- BBC News World
The scene is one of panic. Dressed in black, holding a gun in her hand, a woman accompanied by her sister points to the employees of a bank in Lebanon, demanding that they hand over US$20,000.
The heist is a success. Sali Hafiz flees with at least $13,000 and no one is hurt.
But the assault – which took place on September 14 at the Blom bank branch in Beirut – was not just any assault: the weapon Hazif was carrying was a toy and the money she was asking for was the one she herself had in her account.
His goal was to recover the family savings to pay for his 28-year-old sister’s cancer treatment.
Her actions, broadcast live on social media, immediately turned her into a folk heroineand in a symbol of the suffering and despair that many Lebanese live in the midst of the deep financial crisis that the country is going through.
This Thursday, after finally surrendering to the authorities after having fled, they granted him the bail (and he was given a $25 fine and a six-month travel ban).
“It was not an easy choice to do what I did“
Assaults of this nature are becoming more common in Lebanon, as anger grows over severe restrictions imposed by the economic crisis.
For the majority of the population, withdrawals are limited to US$400 per month from 2019when the value of the Lebanese currency plummeted and inflation soared.
The country is now mired in one of the most severe and prolonged depressions the world has ever seen, with more than 80% of the population living in poverty and struggling to buy food and medicine, notes BBC journalist David Gritten.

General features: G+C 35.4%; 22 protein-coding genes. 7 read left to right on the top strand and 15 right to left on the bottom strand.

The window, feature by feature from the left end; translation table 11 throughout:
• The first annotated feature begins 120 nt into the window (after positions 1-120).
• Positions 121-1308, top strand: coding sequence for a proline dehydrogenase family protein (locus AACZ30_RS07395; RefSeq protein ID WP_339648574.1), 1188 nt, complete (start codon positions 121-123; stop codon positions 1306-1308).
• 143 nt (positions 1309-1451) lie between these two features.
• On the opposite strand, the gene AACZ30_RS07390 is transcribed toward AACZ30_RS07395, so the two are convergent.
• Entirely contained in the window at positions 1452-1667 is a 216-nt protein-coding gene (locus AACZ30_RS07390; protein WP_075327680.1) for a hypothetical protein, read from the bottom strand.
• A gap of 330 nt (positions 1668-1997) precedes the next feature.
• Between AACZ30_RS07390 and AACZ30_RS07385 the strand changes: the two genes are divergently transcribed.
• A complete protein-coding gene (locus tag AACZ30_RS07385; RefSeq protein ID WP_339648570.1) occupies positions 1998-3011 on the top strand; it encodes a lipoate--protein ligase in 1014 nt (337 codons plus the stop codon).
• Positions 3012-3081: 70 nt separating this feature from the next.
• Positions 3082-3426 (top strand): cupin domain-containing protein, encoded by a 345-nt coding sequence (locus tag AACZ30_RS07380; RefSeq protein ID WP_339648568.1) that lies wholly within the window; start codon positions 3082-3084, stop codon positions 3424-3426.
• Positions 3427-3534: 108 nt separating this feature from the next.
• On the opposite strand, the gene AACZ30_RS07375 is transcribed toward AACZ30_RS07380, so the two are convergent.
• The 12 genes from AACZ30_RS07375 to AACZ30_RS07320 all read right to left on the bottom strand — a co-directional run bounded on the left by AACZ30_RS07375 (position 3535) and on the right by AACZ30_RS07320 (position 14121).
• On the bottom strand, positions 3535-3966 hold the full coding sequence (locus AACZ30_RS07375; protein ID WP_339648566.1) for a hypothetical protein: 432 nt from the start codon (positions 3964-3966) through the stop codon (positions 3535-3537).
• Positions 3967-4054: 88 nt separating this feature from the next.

“It was not an easy choice to do what I did,” Hafiz explains to BBC News’ Rachael Thorn. “But I had reached the breaking point,”
“I apologize to all the people I scared. But how does that compare to the despair, anger and pain I feel every day, knowing my sister is dying?
“The banks are to blame, not me,” he said when asked if he accepts that he put other people at risk.
On the same day as Hafiz’s assault, a man carried out a similar heist in Aley, Lebanon’s fourth largest city, also with the intention of recovering his savings to support his family.
“Nobody has shown interest in our cause”
Ibrahim Abdallah of Depositors’ Outcry, an advocacy group for Lebanese with frozen savings, said people were at the edge of collapse.
“We have been petitioning the state for the last three years, we have demanded and protested peacefully, and no one has shown any interest in our cause,” Abdallah told the Reuters news agency.
Last month, a judge ordered the release of a man who held staff at another Beirut bank branch hostage for seven hours to withdraw $35,000 of their savings, which he said he needed to pay his father’s hospital bills.
Saad Azhari, director of Bloom Bank, told the BBC that he did not think it was right to try to recover the money by force or resort to violence.
“We are a country of laws, we have to have laws. I can really understand their anger and we are also angry about the situation. But by far the responsibility lies with the politicians of this country.”
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